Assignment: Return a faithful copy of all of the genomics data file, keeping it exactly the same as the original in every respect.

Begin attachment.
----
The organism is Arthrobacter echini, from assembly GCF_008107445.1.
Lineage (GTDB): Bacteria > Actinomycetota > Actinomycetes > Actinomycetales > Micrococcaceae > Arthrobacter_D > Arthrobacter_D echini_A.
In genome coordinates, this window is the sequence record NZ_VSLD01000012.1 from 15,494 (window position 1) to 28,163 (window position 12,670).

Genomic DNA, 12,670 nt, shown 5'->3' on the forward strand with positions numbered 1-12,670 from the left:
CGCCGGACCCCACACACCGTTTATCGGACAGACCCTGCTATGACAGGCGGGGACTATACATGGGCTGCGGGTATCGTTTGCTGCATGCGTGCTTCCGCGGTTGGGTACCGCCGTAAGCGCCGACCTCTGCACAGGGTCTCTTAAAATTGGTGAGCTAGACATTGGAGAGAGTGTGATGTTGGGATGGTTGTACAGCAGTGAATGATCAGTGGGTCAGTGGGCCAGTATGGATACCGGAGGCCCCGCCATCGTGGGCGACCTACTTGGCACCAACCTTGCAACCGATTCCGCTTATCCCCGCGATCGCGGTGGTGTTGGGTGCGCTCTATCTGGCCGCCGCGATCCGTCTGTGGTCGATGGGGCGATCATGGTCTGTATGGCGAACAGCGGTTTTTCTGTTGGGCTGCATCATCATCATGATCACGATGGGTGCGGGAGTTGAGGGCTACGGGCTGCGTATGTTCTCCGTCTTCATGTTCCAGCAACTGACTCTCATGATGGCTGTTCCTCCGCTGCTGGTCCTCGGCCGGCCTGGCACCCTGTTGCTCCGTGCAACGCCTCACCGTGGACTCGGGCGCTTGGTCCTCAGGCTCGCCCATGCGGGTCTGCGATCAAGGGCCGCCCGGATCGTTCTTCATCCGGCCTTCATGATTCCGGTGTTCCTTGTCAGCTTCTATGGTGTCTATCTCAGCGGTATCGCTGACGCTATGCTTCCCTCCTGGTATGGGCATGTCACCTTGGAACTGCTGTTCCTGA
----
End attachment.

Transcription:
The organism is Arthrobacter echini, from assembly GCF_008107445.1.
Lineage (GTDB): Bacteria > Actinomycetota > Actinomycetes > Actinomycetales > Micrococcaceae > Arthrobacter_D > Arthrobacter_D echini_A.
In genome coordinates, this window is the sequence record NZ_VSLD01000012.1 from 15,494 (window position 1) to 28,163 (window position 12,670).

Genomic DNA, 12,670 nt, shown 5'->3' on the forward strand with positions numbered 1-12,670 from the left:
CGCCGGACCCCACACACCGTTTATCGGACAGACCCTGCTATGACAGGCGGGGACTATACATGGGCTGCGGGTATCGTTTGCTGCATGCGTGCTTCCGCGGTTGGGTACCGCCGTAAGCGCCGACCTCTGCACAGGGTCTCTTAAAATTGGTGAGCTAGACATTGGAGAGAGTGTGATGTTGGGATGGTTGTACAGCAGTGAATGATCAGTGGGTCAGTGGGCCAGTATGGATACCGGAGGCCCCGCCATCGTGGGCGACCTACTTGGCACCAACCTTGCAACCGATTCCGCTTATCCCCGCGATCGCGGTGGTGTTGGGTGCGCTCTATCTGGCCGCCGCGATCCGTCTGTGGTCGATGGGGCGATCATGGTCTGTATGGCGAACAGCGGTTTTTCTGTTGGGCTGCATCATCATCATGATCACGATGGGTGCGGGAGTTGAGGGCTACGGGCTGCGTATGTTCTCCGTCTTCATGTTCCAGCAACTGACTCTCATGATGGCTGTTCCTCCGCTGCTGGTCCTCGGCCGGCCTGGCACCCTGTTGCTCCGTGCAACGCCTCACCGTGGACTCGGGCGCTTGGTCCTCAGGCTCGCCCATGCGGGTCTGCGATCAAGGGCCGCCCGGATCGTTCTTCATCCGGCCTTCATGATTCCGGTGTTCCTTGTCAGCTTCTATGGTGTCTATCTCAGCGGTATCGCTGACGCTATGCTTCCCTCCTGGTATGGGCATGTCACCTTGGAACTGCTGTTCCTGA